In the same week as the most recent Safer Internet Forum, we marked the 30th anniversary of the UN Convention on the Rights of the Child and the 20th anniversary of the INHOPE network of the International Association of Internet Hotlines. This worldwide network, co-funded by the EU, coordinates 46 hotlines in 41 countries to which illegal online content and, specifically, child sexual abuse material can be reported. Both initiatives are as important today as they were at their inception, as online violence and abuse affect millions of children around the world. Around half of European teenagers have faced cyberbullying, sexting or disturbing content on the internet, and reports of child sexual abuse material online have increased exponentially in recent years. By taking as its theme the importance of digital respect in challenging online violence, the Safer Internet Forum focused on the targets of violent online behaviour but also on those who have fought back.
A plurality of voices
Over 250 participants – young people, parents and teachers, industry representatives and policy-makers, technological experts, and political, educational and social leaders – listened to testimonials and discussed digital respect. The Forum explored a range of related issues, including misogyny in gaming, sexual violence against boys and men, and the potential of innovative artificial intelligence in preventing and blocking child sexual abuse online. The teams behind deSHAME and SELMA, two EU-funded projects working to tackle online sexual harassment and online hate, also presented their work. In her powerful keynote speech, Thordis Elva, one of the supporters of the #DigitalRespect4Her campaign launched earlier this year by Commissioner Mariya Gabriel, warned that the world is shrinking for some women and girls as a result of online gender-based violence.
But it is always young people whose contributions to the Safer Internet Forum are the most memorable. This time, panellists representing the Better Internet for Kids initiative created a “flipped classroom” and led discussions about many specific types of online violence, from doxxing (maliciously revealing someone's personal information online) to sexting. They had done their “homework” in advance and impressed everyone with their professionalism and teamwork. Young speakers also showed how social media can be used in a positive way to transform victims of disrespect into activists and game changers. In the forum we learned, for example, how upskirting (taking photographs under a woman's clothes without consent) is now, after a nationwide campaign by a young victim, a criminal offence in the UK. The thought-provoking day ended with a celebration of the INHOPE network’s 20th birthday.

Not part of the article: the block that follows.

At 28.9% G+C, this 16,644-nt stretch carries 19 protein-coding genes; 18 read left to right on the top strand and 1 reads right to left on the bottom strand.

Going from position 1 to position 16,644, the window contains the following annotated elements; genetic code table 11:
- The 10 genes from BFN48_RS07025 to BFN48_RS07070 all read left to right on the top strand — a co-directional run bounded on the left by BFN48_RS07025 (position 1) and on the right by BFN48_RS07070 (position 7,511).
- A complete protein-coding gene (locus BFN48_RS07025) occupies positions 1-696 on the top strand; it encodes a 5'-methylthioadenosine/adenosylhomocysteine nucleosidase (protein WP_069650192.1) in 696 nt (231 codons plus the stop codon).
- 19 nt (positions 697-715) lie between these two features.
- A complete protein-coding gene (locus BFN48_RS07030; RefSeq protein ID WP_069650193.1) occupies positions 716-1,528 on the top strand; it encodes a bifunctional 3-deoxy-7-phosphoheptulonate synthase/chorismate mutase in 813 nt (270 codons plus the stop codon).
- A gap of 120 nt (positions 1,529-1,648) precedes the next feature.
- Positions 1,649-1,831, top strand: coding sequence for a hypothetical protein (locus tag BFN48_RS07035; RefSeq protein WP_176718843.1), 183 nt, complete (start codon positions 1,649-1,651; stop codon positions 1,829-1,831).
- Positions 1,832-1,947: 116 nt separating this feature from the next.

Protecting and empowering young people
Now that the party is over, it is time to roll up our sleeves and get back to work. In 2012, the EU launched its European Strategy for a Better Internet for Children, with the aim of protecting children’s online rights through funding, coordination and self-regulation. The digital environment has changed a great deal since then and we are currently reviewing our priorities.
Three institutions have recently demonstrated their political will and attention on this subject. The Commission’s President-elect Ursula Von Der Leyen wants Europe to be fit for the digital age and to make the most of the opportunities it offers within safe and ethical boundaries. This includes providing the next generation with the necessary skills to flourish and develop to become the digital leaders of the 21st century. In its October Conclusions, the Justice and Home Affairs Council of the European Union reaffirmed the EU's and Member States’ commitment to fight against the sexual abuse and exploitation of children, and also highlighted the importance of the role of civil society, including the INHOPE hotlines. The European Parliament has also allocated funds for a new pilot project, to be managed by DG Connect, to improve cooperation between industry, NGOs and Member States' authorities for the swift removal of online child sexual abuse material.
The digital world, however, knows no borders, and in this crucial area the EU needs to work with public authorities, researchers and the technology industry, as well as international bodies like the UN, the Council of Europe and the OECD, to make the internet better and safer for everyone. Just as we parents and other adults help our children to grow up safe, healthy and confident in the physical world, we need to make sure they feel just as secure in its digital equivalent. And to do so, as was concluded by the youth representatives in the Forum, adults need to be educated and informed so that they in turn can educate children.
After the inspiring and vibrant Safer Internet Forum 2019, we are already looking forward to the next milestone in the ongoing challenge for better internet: Safer Internet Day 2020. Stay tuned!